When you think about the evolution of vehicle design, things like styling, safety, and technology have changed in the most obvious ways since the automobile was created. But that evolution has also forced automakers to change how they think about the more minor elements of a car or truck’s design, including the speakers that play the music you listen to as you drive.
If you drive a classic vehicle from the 1960s, for example, you may find it hard to find speakers to replace the ones that were installed at the factory. Round speakers are common in factory sound systems in modern cars, and the 6×9 size is popular with aftermarket buyers. However, many vehicles considered classics came with speakers in a 4×10 size that is now relatively difficult to find.
The 4×10 speaker size can also be useful if you’re building a custom sound system. Their long, narrow shape allows them to fill a space where a more common 6×9 speaker would be too wide, or where a 3.5-inch round one might look out of place.
For more information on the best 4×10 speakers, refer to our table of contents.
Table of contents
- 1. Editor's Pick: Cerwin Vega Mobile HED Series
- 2. Best for Single Unit: Boss Audio BRS Series
- 3. Kicker KS Series
- 4. Memphis Audio Power Reference Coaxial Speakers
- 5. Boss Audio Full Range 3-Way Speakers
- What are some vehicles that use 4x10 speakers?
- What if my vintage vehicle only has one speaker?
- How do you choose the right 4x10 speaker for your vehicle?
- Can you install 4x10 speakers as part of a larger sound system?
1. Editor's Pick: Cerwin Vega Mobile HED Series
Despite being sold in pairs, this coaxial speaker is not a lot more expensive than the products in this list that come as singles, making it one of the best values on our list. That value and Cerwin Vega’s reputable name are the reasons we recommend this option to you as our Editor’s Pick.
A vented-airflow stamped steel basket frame supports a graphite-injected and reinforced spun cone, which Cerwin Vega says provides the versatility to faithfully reproduce your music, no matter what genres you listen to. Cerwin Vega says this 4×10 speaker is rated for a maximum of 640 watts when installed in pairs, but its RMS power handling is much more modest, at 100 watts per pair.
Frequency response is 75 Hz to 20 kHz, and resistance is a standard 4 ohms. This recommendation boasts a 93 dB sensitivity rating, so it promises to give you more volume than many of the other speakers that we’ve picked. You’ll need a minimum of 2.47 inches of mounting depth behind or beneath this speaker, and a cutout measuring 9.45 inches by 3.66 inches.
2. Best for Single Unit: Boss Audio BRS Series
Boss Audio sells this recommendation individually, so you can buy just one if you need a replacement in a classic car still fitted with a mono, single-speaker sound system. As with other members of the BRS family of speakers, the cone is made from polyurethane, which promises good durability and a long service life. It is driven by a high-temperature voice coil and supported with a foam surround, so you can enjoy long stints of high-volume listening without fear of damaging this speaker.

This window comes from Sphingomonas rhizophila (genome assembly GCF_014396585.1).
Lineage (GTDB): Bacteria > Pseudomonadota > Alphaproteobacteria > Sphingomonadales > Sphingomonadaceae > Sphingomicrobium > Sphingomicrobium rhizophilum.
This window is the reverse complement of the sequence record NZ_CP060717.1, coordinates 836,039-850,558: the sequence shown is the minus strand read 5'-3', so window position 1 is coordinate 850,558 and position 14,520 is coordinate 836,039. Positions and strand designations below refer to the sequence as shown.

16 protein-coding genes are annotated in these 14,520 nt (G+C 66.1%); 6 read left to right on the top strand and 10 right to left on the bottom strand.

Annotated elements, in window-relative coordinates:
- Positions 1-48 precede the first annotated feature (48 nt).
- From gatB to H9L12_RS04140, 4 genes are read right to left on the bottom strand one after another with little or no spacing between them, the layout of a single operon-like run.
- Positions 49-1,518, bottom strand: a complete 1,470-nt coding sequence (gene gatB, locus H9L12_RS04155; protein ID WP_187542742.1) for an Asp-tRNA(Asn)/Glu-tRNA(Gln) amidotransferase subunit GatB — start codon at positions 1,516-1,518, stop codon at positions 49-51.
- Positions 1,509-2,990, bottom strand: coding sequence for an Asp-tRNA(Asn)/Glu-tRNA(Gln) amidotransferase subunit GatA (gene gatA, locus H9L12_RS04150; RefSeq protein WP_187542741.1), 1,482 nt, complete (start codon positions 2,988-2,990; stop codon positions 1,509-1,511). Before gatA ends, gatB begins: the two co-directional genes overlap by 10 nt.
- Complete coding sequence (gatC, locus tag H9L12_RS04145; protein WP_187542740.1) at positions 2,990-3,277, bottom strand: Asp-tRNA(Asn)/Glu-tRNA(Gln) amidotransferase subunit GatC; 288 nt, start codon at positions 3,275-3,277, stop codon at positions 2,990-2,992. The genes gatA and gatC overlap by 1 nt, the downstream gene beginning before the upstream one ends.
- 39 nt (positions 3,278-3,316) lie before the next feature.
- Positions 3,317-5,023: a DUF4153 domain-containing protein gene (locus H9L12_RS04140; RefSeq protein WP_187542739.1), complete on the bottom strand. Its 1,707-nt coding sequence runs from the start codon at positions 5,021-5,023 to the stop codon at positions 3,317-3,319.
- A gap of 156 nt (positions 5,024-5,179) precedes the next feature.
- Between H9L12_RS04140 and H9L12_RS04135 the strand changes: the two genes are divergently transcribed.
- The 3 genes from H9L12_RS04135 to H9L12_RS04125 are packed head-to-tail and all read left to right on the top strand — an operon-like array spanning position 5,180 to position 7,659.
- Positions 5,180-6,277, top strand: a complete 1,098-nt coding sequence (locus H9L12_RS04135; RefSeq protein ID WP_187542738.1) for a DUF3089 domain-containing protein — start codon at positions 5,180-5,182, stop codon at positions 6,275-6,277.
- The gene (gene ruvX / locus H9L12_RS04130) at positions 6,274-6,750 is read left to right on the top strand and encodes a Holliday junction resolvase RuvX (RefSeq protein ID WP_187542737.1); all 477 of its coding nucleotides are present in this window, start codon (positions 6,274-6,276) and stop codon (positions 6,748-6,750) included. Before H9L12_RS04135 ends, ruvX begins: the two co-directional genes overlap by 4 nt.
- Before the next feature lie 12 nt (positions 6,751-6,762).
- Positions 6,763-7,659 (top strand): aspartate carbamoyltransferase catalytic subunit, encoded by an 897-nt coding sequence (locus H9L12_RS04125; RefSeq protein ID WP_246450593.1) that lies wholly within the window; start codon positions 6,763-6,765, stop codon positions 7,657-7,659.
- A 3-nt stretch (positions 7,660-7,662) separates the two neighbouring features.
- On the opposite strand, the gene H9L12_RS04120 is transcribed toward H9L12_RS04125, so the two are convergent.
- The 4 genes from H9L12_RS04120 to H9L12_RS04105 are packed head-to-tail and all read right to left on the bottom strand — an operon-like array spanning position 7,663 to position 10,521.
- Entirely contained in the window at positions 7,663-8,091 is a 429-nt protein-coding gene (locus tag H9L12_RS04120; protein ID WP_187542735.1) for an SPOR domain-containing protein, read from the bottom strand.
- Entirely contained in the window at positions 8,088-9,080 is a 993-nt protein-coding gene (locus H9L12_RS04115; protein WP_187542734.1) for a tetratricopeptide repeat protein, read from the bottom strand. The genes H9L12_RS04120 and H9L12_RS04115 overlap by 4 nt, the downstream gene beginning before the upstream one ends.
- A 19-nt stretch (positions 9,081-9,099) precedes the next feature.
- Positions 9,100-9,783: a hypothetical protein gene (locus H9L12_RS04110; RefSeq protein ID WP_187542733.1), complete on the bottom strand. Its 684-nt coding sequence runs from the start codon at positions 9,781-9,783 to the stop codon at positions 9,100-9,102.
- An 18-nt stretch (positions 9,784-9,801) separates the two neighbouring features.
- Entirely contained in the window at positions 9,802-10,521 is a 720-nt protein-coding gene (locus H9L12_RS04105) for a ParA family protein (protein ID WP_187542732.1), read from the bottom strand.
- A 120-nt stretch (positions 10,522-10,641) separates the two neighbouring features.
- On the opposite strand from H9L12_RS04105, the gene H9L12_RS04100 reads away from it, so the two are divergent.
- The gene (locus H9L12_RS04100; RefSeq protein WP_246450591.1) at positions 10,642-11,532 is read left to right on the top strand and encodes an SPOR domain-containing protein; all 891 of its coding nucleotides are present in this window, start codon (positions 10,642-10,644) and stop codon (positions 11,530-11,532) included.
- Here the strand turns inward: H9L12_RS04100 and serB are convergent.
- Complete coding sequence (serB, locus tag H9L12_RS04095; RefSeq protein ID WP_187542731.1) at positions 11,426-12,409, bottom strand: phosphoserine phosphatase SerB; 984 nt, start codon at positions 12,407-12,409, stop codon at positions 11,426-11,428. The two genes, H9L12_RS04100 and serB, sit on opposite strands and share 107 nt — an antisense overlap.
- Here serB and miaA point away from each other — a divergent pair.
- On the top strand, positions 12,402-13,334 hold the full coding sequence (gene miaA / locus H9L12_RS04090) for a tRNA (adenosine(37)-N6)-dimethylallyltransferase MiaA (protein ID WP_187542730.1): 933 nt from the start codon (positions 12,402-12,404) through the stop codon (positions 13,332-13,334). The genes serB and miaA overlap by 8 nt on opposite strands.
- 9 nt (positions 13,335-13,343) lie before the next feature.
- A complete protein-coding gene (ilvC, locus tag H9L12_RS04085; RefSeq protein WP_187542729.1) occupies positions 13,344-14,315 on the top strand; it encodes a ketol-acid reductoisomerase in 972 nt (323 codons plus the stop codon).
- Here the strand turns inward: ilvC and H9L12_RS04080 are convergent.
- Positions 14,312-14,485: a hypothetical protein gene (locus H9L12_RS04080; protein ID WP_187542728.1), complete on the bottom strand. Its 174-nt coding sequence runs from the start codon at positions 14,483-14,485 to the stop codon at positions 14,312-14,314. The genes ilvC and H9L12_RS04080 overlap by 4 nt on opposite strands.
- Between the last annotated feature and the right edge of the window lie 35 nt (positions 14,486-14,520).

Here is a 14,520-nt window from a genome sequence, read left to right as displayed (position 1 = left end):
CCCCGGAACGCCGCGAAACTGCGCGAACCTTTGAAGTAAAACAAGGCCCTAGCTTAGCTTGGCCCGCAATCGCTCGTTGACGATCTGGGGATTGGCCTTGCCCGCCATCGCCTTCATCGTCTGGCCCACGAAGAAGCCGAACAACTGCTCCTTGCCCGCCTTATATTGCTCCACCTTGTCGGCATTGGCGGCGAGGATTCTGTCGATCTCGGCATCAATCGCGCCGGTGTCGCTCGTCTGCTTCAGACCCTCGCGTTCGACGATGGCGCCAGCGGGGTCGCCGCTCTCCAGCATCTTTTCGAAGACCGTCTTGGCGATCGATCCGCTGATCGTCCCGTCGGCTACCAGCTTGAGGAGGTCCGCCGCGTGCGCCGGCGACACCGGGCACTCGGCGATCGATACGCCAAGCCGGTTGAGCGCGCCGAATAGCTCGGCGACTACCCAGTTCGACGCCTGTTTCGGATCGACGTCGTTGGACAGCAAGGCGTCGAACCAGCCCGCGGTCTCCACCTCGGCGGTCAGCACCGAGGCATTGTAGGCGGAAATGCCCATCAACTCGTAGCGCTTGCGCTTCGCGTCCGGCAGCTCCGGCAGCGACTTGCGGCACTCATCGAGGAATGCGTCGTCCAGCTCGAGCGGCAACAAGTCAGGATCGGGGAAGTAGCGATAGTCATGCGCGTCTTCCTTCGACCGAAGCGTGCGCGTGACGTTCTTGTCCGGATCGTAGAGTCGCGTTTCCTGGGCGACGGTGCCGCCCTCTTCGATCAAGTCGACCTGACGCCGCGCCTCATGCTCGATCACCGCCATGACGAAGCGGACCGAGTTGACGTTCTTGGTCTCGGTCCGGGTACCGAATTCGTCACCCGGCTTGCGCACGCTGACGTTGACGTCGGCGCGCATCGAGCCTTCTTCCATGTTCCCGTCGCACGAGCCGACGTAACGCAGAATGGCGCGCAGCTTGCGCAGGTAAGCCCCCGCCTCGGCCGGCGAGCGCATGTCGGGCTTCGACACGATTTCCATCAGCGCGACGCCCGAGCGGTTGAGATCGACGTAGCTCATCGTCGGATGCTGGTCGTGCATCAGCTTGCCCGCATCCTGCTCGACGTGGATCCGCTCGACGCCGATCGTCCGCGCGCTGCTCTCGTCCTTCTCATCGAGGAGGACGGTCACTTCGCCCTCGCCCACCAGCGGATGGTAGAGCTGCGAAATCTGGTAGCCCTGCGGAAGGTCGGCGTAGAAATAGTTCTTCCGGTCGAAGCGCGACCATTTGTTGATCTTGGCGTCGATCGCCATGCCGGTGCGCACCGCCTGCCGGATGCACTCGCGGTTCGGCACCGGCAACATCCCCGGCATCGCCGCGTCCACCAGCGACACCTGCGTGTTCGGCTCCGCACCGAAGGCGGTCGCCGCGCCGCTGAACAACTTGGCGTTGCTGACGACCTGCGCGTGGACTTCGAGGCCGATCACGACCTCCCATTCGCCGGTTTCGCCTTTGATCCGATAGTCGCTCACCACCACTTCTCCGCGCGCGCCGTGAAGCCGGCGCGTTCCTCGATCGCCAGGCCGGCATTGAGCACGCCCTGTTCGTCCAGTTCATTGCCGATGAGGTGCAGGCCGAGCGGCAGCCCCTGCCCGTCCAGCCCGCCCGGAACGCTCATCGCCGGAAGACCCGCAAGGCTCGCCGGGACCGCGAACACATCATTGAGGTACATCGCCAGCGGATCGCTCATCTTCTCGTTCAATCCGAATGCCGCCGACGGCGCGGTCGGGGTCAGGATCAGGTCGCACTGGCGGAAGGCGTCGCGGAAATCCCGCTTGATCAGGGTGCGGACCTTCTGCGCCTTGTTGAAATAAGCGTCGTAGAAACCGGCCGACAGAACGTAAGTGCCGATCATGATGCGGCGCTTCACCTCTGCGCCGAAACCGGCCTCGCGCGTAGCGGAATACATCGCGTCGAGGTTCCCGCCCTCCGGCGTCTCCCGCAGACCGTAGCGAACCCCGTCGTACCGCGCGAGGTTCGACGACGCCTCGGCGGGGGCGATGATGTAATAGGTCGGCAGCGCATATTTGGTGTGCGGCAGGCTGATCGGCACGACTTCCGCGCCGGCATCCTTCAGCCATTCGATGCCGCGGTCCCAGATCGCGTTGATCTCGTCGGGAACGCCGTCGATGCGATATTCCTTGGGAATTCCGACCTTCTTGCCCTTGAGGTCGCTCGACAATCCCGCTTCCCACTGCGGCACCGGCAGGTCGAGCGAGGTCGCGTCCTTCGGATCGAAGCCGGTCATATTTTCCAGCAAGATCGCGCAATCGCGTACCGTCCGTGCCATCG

All of those components are packaged in a stamped steel basket that allows the speaker to reproduce your music cleanly and clearly. Note that this option has a single driver: it is not a coaxial speaker with a tweeter or mid-range drivers suspended over the main cone.
It’s capable of handling a maximum of 120 watts, but its RMS rating is 60 watts. Its frequency range is 70 Hz to 20 kHz, sensitivity is 84 dB, and it is rated for 4 ohms of resistance. Mounting depth is 2.3 inches, which should allow for easy fitment in most vehicles. It’s also backed by a three-year warranty.
3. Kicker KS Series
Kicker’s KS series approaches the high end of the company’s range, so you can enjoy smooth and subtle sound reproduction even at high volume levels. With that said, this option is not a particularly high-powered speaker. Kicker says it’s rated for anywhere between 15 and 75 watts RMS, but doesn’t list a peak power figure. An 88 dB sensitivity rating puts this speaker’s efficiency near the bottom of the pack on our list.
The company says this speaker’s woofer is made of tough polypropylene and is supported by a durable rubber surround. The tweeter sports a silk dome designed to bring out the high-frequency details in your music. With a frequency range of 45 Hz to 20 kHz, you’ll also be able to hear the lows better than with most of the other products in this list.
In top-mount applications, you’ll need less than 2.5 inches of mounting depth to install this option. It’s sold without grilles, so consider this speaker if you’re after better sound but want to maintain your vehicle’s factory appearance.